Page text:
Swettenham wrote from the point of view of an insider; someone intimately involved in the development of the FMS. Some scholars have commented that Swettenham recorded the role he personally played in the development of the FMS even as he was documenting its history.3 While others have questioned the veracity of some of his interpretations of events and people,4 British Malaya nevertheless remains as one of the canonical texts on the FMS.

The first edition of British Malaya was published with a coloured map of Malaya and over 50 illustrations. The cover is bright yellow – a distinctive characteristic of Swettenham’s books, possibly linked to his longstanding collaboration with his London publisher, John Lane. British Malaya was distributed locally by Kelly & Walsh at $8.50 per copy,5 and was reprinted many times. Corrections and additions were made in the 1920, 1929 and 1948 editions.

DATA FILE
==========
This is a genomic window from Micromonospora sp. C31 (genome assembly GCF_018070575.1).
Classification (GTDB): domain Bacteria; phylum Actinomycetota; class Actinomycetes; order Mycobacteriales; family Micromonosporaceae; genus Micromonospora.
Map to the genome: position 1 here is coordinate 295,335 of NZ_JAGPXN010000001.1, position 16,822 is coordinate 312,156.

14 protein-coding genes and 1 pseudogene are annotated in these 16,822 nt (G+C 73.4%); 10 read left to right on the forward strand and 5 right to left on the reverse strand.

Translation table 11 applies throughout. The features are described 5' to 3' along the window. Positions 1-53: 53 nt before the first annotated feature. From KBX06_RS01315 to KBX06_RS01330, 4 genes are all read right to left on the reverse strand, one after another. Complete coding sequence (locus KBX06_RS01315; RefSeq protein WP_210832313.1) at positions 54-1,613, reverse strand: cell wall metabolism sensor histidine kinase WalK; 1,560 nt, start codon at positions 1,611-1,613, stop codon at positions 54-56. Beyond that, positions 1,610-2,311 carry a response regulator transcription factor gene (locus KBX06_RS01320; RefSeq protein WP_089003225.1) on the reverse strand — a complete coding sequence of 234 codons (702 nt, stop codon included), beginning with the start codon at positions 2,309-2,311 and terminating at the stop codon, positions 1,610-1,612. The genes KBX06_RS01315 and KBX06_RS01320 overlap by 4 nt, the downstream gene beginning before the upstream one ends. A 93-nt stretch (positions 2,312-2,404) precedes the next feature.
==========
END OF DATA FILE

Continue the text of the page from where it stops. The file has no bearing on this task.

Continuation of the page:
In 1920, Swettenham added an appendix to the book in response to Cecil Clementi Smith’s pamphlet, Notes on Some of the Statements in Frank Swettenham’s Book “British Malaya”, which challenged Swettenham’s claim that he had proposed the FMS scheme. In the appendix, Swettenham provided documentary evidence that he had submitted a memorandum on the formation of the FMS to Smith, who in 1893 was the Governor of the Straits Settlements.6

Swettenham again revised the book in 1929 to include corrections and a new chapter “Twenty-years After” detailing the progress of the FMS. In 1948, a reprint edition was released posthumously by the publisher George Allen and Unwin. In the introduction, written two months before his death in 1946, Swettenham voiced his opposition to the formation of the Malayan Union.